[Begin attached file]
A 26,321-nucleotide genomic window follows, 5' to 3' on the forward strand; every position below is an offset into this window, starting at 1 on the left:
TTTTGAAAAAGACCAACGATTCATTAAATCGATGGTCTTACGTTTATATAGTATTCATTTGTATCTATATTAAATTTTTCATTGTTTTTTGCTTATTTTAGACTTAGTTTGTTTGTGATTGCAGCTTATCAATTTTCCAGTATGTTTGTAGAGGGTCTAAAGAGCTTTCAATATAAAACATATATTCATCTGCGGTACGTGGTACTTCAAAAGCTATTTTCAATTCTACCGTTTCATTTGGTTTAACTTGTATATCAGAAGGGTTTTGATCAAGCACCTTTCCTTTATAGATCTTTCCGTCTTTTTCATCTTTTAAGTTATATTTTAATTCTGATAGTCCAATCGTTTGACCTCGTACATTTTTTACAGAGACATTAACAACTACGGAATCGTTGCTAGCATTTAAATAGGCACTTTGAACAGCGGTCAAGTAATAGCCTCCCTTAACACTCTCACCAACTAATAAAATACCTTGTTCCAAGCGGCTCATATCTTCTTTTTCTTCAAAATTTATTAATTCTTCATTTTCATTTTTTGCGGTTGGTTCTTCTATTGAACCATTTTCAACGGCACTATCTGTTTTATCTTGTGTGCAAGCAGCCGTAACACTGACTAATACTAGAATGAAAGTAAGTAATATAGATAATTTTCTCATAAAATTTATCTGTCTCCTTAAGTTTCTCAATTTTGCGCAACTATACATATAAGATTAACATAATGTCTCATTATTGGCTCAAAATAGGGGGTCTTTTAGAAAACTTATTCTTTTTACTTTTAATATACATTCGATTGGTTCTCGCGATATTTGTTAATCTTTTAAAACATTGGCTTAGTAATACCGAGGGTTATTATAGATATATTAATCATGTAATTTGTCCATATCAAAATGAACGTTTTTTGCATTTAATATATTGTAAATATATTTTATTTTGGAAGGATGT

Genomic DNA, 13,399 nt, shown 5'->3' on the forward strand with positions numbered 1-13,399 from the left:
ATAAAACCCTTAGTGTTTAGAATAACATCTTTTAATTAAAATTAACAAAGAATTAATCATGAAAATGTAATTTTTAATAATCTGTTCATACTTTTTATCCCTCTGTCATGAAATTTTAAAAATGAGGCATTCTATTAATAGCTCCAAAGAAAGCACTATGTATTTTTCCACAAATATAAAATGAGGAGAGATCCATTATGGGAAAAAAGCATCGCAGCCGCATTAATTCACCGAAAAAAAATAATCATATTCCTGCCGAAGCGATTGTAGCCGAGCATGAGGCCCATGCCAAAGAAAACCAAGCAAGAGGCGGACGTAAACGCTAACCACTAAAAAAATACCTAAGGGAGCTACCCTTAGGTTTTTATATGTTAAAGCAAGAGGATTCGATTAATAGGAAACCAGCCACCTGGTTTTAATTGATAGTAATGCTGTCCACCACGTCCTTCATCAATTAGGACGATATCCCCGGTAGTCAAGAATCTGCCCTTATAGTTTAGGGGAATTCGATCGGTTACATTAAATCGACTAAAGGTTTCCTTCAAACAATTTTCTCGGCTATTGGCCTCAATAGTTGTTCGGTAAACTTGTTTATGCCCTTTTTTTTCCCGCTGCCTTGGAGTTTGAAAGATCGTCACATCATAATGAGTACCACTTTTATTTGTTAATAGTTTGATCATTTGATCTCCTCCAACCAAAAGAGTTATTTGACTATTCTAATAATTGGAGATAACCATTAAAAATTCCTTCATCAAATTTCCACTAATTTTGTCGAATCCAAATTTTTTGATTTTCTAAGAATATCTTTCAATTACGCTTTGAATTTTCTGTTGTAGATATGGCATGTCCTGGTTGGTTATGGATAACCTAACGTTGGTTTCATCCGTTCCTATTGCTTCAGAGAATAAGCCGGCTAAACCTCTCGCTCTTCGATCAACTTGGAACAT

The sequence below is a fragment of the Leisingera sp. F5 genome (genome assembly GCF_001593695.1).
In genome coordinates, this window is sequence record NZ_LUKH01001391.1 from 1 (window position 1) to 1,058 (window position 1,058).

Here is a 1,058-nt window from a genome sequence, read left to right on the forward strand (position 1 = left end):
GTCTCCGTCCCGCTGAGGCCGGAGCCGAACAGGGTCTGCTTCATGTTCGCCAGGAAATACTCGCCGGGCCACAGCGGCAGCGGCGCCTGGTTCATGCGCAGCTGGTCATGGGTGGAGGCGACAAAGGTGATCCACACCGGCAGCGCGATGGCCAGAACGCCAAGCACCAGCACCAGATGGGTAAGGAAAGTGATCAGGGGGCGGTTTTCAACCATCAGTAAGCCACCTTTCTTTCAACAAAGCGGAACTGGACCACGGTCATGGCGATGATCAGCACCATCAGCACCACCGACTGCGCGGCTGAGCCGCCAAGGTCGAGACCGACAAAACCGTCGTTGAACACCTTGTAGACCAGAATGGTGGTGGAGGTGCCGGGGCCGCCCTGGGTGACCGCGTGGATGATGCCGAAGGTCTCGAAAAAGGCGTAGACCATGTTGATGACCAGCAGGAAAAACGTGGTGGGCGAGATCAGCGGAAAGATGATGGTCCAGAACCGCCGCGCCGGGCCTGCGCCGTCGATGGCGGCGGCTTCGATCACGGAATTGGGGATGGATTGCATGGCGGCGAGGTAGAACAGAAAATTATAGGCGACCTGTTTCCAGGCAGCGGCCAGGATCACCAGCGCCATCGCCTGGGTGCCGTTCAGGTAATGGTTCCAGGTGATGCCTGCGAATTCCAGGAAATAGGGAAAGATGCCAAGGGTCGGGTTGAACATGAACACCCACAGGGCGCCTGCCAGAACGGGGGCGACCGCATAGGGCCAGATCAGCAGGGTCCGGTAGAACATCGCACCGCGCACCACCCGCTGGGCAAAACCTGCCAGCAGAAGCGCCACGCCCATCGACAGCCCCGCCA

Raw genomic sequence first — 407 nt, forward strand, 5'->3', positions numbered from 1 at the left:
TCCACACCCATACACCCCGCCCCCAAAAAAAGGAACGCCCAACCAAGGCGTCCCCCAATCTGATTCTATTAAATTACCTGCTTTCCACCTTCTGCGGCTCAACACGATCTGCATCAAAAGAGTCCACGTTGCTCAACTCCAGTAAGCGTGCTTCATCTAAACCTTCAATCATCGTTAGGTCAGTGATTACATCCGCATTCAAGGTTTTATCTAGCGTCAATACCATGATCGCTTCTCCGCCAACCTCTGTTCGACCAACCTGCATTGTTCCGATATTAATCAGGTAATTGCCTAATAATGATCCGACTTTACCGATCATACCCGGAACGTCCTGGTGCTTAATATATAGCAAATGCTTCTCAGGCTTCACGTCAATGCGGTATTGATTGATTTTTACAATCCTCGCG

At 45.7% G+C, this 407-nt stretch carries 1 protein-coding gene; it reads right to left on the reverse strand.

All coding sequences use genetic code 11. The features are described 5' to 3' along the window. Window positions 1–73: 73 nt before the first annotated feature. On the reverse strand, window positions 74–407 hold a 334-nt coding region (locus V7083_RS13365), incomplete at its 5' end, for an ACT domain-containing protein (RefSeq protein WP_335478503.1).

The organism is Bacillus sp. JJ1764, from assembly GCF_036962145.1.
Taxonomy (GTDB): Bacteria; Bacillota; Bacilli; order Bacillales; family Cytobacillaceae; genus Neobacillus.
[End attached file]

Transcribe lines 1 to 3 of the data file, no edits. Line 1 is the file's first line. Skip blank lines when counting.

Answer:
A 26,321-nucleotide genomic window follows, 5' to 3' on the forward strand; every position below is an offset into this window, starting at 1 on the left:
TTTTGAAAAAGACCAACGATTCATTAAATCGATGGTCTTACGTTTATATAGTATTCATTTGTATCTATATTAAATTTTTCATTGTTTTTTGCTTATTTTAGACTTAGTTTGTTTGTGATTGCAGCTTATCAATTTTCCAGTATGTTTGTAGAGGGTCTAAAGAGCTTTCAATATAAAACATATATTCATCTGCGGTACGTGGTACTTCAAAAGCTATTTTCAATTCTACCGTTTCATTTGGTTTAACTTGTATATCAGAAGGGTTTTGATCAAGCACCTTTCCTTTATAGATCTTTCCGTCTTTTTCATCTTTTAAGTTATATTTTAATTCTGATAGTCCAATCGTTTGACCTCGTACATTTTTTACAGAGACATTAACAACTACGGAATCGTTGCTAGCATTTAAATAGGCACTTTGAACAGCGGTCAAGTAATAGCCTCCCTTAACACTCTCACCAACTAATAAAATACCTTGTTCCAAGCGGCTCATATCTTCTTTTTCTTCAAAATTTATTAATTCTTCATTTTCATTTTTTGCGGTTGGTTCTTCTATTGAACCATTTTCAACGGCACTATCTGTTTTATCTTGTGTGCAAGCAGCCGTAACACTGACTAATACTAGAATGAAAGTAAGTAATATAGATAATTTTCTCATAAAATTTATCTGTCTCCTTAAGTTTCTCAATTTTGCGCAACTATACATATAAGATTAACATAATGTCTCATTATTGGCTCAAAATAGGGGGTCTTTTAGAAAACTTATTCTTTTTACTTTTAATATACATTCGATTGGTTCTCGCGATATTTGTTAATCTTTTAAAACATTGGCTTAGTAATACCGAGGGTTATTATAGATATATTAATCATGTAATTTGTCCATATCAAAATGAACGTTTTTTGCATTTAATATATTGTAAATATATTTTATTTTGGAAGGATGT

Genomic DNA, 13,399 nt, shown 5'->3' on the forward strand with positions numbered 1-13,399 from the left: